Tuesday, July 16, 2013

Developing Socially Just Teachers

This interpretive study investigated how 12 graduates from a justice-oriented teacher preparation program described their teaching goals, practices, and influences on those practices after their 1st year of teaching in an urban school. Relationships among these teachers’ orientations toward socially just teaching, self-reported socially just teaching practices, and self-reported preprogram, program, and postprogram influences were explored.

Teachers who were individually and structurally oriented exhibited a sociocultural consciousness and described socially just teaching in various combinations of culturally responsive pedagogies, consciousness-raising, and advocacy; whereas individually oriented teachers focused primarily on “color-blind” caring relationships with their students.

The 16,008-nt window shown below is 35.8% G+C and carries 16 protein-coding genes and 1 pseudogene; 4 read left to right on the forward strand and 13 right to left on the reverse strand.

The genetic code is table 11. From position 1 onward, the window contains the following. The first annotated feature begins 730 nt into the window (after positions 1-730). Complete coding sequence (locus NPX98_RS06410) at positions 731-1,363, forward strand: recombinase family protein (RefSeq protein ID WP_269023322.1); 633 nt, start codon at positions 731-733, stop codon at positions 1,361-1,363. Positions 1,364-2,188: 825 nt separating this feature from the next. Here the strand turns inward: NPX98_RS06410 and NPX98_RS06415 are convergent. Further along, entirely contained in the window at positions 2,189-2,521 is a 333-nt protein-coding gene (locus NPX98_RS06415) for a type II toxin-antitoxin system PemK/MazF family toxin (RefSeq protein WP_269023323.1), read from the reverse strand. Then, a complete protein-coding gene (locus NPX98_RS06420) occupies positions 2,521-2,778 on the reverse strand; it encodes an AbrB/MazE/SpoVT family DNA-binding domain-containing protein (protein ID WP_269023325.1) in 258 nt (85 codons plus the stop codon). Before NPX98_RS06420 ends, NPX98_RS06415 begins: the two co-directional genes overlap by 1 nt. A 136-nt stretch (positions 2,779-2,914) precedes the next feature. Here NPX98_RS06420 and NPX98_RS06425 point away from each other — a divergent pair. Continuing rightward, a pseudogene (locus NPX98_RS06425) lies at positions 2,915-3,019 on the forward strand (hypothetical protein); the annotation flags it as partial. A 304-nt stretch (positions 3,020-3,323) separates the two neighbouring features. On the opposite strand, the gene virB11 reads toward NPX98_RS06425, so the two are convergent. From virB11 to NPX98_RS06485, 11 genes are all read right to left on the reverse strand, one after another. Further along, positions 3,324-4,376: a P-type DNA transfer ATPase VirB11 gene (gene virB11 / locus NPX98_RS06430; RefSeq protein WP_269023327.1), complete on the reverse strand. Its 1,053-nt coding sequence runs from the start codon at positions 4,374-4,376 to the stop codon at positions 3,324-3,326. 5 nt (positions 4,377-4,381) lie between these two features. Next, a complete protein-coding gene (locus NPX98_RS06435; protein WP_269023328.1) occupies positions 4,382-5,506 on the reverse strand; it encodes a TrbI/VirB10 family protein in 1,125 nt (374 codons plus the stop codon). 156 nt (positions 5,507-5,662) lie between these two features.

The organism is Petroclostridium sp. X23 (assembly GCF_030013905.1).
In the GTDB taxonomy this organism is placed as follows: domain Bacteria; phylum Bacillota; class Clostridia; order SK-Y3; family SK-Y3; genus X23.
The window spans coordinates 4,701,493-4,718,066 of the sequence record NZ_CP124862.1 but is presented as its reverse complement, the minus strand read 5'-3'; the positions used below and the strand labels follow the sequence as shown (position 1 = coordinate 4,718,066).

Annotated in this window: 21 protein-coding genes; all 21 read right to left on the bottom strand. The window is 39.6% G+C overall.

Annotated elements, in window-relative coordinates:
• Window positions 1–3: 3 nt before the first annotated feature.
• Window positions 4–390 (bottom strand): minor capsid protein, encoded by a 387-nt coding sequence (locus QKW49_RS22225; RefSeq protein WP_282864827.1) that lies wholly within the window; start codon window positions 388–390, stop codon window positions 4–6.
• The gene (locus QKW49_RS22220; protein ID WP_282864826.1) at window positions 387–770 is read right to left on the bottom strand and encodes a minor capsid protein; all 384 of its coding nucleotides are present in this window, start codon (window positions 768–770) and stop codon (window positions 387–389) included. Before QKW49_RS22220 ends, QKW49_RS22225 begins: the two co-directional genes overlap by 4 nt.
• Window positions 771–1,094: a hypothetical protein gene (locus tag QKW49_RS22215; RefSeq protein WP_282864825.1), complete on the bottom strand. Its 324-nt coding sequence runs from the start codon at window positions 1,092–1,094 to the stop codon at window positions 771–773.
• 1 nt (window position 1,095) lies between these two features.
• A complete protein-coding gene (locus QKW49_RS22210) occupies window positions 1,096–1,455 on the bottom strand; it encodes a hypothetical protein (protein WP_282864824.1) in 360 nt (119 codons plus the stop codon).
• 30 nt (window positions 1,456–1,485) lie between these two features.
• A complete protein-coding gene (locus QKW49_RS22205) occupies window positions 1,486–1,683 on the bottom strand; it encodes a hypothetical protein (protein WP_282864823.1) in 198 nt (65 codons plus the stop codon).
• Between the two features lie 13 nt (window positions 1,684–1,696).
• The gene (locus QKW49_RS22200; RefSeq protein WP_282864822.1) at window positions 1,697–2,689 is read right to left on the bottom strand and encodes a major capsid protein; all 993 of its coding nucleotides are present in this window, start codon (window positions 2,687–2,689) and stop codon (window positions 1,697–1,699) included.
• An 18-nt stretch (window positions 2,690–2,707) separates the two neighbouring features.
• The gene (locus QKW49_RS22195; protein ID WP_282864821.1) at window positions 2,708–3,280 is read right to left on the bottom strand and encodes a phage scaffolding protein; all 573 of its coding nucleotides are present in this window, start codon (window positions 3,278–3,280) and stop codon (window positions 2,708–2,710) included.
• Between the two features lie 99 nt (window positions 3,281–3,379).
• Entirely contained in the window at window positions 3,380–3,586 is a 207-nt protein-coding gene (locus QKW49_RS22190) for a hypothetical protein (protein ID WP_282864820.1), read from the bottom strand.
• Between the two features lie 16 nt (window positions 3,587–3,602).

Factors that seemed to influence a more structural orientation to socially just teaching included (a) cross-cultural experiences before and during teacher preparation, (b) program course content and field experiences that challenged previous thinking, and (c) administrative and collegial support during the 1st year of teaching.

Implications for teacher education practice and research are discussed.

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